I have a block box containing a circuit that has a Thevenin equivalent circuit consisting of Vth in series with Req. I want to find both Vth and Req but can't change anything inside the box nor am I allowed to open the terminals or to short the terminals. I can, however, get measurements on the terminal voltages and the terminal currents.

If your instructor, or anyone, maintains that the sources (other than your test source) MUST be zero, then they would have to conclude that it is impossible to determine Req for this black box circuit.

Is it impossible?

Of course not. There are two obvious ways to do it. Put a test source across the terminals (either voltage or current, we'll use a voltage source) and collect current data for two different values of the test source voltage.

I1 = (V1 - Vth)/Req
I2 = (V2 - Vth)/Req

I1*Req = (V1 - Vth)
I2*Req = (V2 - Vth)

Vth = V1 - I1*Req

I2*Req = (V2 - (V1 - I1*Req))

I2*Req = V2 - V1 + I1*Req

I2*Req - I1*Req = V2 - V1

(I2 - I1)*Req = V2 - V1

Req = (V2 - V1)/(I2 - I1)

Remember what I said about the resistance being the slope of the voltage-current curve?

But notice that

Req ≠ V2/I2 ≠ V1/I1

Similarly, you can find both Req and Vth by placing two different values resistors across the terminals and solving the two resulting equations for the two unknown parameters, Vth and Req.

See? Two unknowns, two data points needed. But they can be ANY two different data points.

By turning off the internal sources, we have simply created the situation in when we KNOW one data point without actually taking a measurement -- when know that V=0 when I=0 and vice-versa. So let's take just one measurement, V1 and the resulting I1, and then assume that I2=0 if V2=0 (or that V2=0 if I2=0). Thus, we DO have that

Req = V1/I1

And only a single measurement is needed -- but we can only find one of the two parameters, too.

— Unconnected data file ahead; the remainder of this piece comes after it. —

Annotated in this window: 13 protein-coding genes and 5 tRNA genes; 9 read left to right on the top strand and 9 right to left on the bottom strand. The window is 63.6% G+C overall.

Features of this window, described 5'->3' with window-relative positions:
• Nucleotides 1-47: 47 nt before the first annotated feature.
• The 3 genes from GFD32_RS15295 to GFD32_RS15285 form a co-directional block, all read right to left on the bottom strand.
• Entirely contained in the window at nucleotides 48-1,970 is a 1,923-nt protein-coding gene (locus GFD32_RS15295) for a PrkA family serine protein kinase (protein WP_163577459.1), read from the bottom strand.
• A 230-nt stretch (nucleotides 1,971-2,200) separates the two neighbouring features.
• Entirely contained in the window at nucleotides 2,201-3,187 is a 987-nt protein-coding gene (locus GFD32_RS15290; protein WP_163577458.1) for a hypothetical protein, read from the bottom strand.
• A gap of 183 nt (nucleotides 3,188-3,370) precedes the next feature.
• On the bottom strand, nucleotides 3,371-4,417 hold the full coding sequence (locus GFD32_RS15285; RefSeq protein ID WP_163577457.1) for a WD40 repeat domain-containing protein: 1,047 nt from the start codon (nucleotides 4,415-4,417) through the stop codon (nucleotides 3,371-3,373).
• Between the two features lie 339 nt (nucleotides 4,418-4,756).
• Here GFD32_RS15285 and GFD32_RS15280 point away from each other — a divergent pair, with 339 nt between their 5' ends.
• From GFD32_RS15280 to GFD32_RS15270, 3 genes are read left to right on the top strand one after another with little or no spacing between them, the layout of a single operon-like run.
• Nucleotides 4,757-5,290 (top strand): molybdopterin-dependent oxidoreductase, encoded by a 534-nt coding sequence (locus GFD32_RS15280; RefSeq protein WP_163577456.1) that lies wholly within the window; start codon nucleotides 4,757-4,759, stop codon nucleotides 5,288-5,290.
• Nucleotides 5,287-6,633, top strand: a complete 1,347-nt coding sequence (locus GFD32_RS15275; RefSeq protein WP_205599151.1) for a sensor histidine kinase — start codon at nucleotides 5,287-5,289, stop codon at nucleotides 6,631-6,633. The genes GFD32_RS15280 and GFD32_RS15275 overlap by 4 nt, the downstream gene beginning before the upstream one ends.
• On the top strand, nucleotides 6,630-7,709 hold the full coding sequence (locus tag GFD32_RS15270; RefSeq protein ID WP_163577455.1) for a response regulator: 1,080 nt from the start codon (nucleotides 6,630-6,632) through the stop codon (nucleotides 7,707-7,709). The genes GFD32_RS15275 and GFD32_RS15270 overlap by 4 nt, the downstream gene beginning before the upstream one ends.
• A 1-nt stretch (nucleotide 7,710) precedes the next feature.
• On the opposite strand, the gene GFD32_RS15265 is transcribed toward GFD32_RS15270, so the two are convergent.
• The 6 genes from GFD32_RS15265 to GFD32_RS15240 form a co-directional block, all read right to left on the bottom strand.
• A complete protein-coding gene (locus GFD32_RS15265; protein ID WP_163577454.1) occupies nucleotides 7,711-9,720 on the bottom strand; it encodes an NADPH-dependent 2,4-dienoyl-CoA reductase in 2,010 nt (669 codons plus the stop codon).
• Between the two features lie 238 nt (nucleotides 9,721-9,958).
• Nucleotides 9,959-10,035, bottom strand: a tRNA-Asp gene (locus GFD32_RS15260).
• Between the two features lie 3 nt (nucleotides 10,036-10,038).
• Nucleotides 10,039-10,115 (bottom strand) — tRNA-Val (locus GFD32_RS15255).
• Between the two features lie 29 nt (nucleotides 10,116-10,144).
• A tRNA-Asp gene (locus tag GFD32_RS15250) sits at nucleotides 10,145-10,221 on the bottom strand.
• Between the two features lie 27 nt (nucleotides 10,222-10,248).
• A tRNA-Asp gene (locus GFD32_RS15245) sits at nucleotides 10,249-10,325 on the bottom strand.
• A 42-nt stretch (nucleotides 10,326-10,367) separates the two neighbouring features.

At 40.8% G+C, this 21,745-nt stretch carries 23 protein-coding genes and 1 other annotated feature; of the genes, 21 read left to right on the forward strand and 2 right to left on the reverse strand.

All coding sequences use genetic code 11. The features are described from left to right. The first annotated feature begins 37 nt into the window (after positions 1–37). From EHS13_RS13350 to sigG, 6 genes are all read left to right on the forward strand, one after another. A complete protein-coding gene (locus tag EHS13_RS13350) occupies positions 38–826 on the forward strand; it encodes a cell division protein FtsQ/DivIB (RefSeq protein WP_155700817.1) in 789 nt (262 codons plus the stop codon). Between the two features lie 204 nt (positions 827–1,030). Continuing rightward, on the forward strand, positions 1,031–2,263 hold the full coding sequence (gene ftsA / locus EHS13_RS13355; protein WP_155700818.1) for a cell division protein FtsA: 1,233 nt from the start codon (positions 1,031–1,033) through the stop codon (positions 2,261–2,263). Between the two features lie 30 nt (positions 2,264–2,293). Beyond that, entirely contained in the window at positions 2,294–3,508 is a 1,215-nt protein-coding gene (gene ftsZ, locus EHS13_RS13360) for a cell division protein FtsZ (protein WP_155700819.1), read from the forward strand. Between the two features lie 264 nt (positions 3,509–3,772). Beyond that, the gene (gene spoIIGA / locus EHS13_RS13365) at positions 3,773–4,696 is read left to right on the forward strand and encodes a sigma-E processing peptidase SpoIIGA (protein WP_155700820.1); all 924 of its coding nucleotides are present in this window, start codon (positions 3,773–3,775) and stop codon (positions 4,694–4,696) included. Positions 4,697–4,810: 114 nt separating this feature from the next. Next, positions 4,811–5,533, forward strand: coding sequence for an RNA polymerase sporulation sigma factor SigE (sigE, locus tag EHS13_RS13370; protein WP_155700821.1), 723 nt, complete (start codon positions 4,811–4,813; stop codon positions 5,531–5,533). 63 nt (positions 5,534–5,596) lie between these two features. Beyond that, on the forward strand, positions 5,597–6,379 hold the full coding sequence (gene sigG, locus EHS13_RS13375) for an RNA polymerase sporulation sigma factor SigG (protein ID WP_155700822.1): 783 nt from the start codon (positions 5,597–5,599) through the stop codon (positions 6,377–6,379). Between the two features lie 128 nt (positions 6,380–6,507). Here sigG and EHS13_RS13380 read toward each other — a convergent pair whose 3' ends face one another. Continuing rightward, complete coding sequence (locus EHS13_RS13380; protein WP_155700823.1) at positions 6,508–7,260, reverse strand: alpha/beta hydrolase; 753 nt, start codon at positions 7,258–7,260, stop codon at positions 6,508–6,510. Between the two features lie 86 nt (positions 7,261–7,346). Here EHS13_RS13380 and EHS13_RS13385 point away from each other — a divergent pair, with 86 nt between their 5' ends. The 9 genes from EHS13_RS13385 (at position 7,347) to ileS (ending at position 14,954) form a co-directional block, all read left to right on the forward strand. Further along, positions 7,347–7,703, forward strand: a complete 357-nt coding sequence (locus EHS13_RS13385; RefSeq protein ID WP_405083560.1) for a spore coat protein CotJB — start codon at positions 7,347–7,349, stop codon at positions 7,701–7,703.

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#### The Electrician

Joined Oct 9, 2007
2,866
But it does not HAVE to be zero -- that just makes the computation easier.
It seems to me that this sentence would make more sense with the addition of the word in red, or have I misunderstood something?

#### WBahn

Joined Mar 31, 2012
26,398
It seems to me that this sentence would make more sense with the addition of the word in red, or have I misunderstood something?
Nope, you spotted a typo that really counts. Thanks! I've updated the original post.

#### LvW

Joined Jun 13, 2013
1,337
But it does not HAVE to be zero -- that just makes the computation easier.
.
OK - of course, you are right. There are many cases for which we have two or even more alternatives for measuring circuit properies. Making two measurements for eliminating the unwanted influence is a kind of "compensation" measurement.
However, as you know, the method with Vin=0 is commonly used - and this was the initial question.

#### LvW

Joined Jun 13, 2013
1,337
I'm thinking of another interpretation here. We know that ideal voltage sources have zero internal resistances. So when we calculate for output impedances we can short the voltage sources. Is that correct?
Please, be exact (to avoid misunderstandings). I suppose you speak about SIGNAL sources, correct? Of course, all DC supplies must remain switched-on.
In case the signal source has an internal resistance, the input node must remain terminated with this resistance (only Vsignal=0).

In real life situations though, when calculating the output impedance of any circuits, should we disconnect the power source of the circuit? or should we take into account the internal resistance of the source?
You are asking if the power source has to be disconnected? Of course, not.
And remember, the signal source has to be SHORTED (set to zero), NOT disconnected.

#### WBahn

Joined Mar 31, 2012
26,398
OK - of course, you are right. There are many cases for which we have two or even more alternatives for measuring circuit properies. Making two measurements for eliminating the unwanted influence is a kind of "compensation" measurement.
However, as you know, the method with Vin=0 is commonly used - and this was the initial question.
The initial question, very explicitly, was whether we NEED to zero in the input. This was again the main point in the followup in post #6 where the OP makes clear he isn't asking what the common method is, he is trying to understand WHY it is the common method and WHY zeroing the other sources is done. Otherwise, he would have been satisfied with his instructor's response that this is the way we do it.

I applaud his inquisitiveness.

#### WBahn

Joined Mar 31, 2012
26,398
Please, be exact (to avoid misunderstandings). I suppose you speak about SIGNAL sources, correct? Of course, all DC supplies must remain switched-on.
In case the signal source has an internal resistance, the input node must remain terminated with this resistance (only Vsignal=0).

You are asking if the power source has to be disconnected? Of course, not.
And remember, the signal source has to be SHORTED (set to zero), NOT disconnected.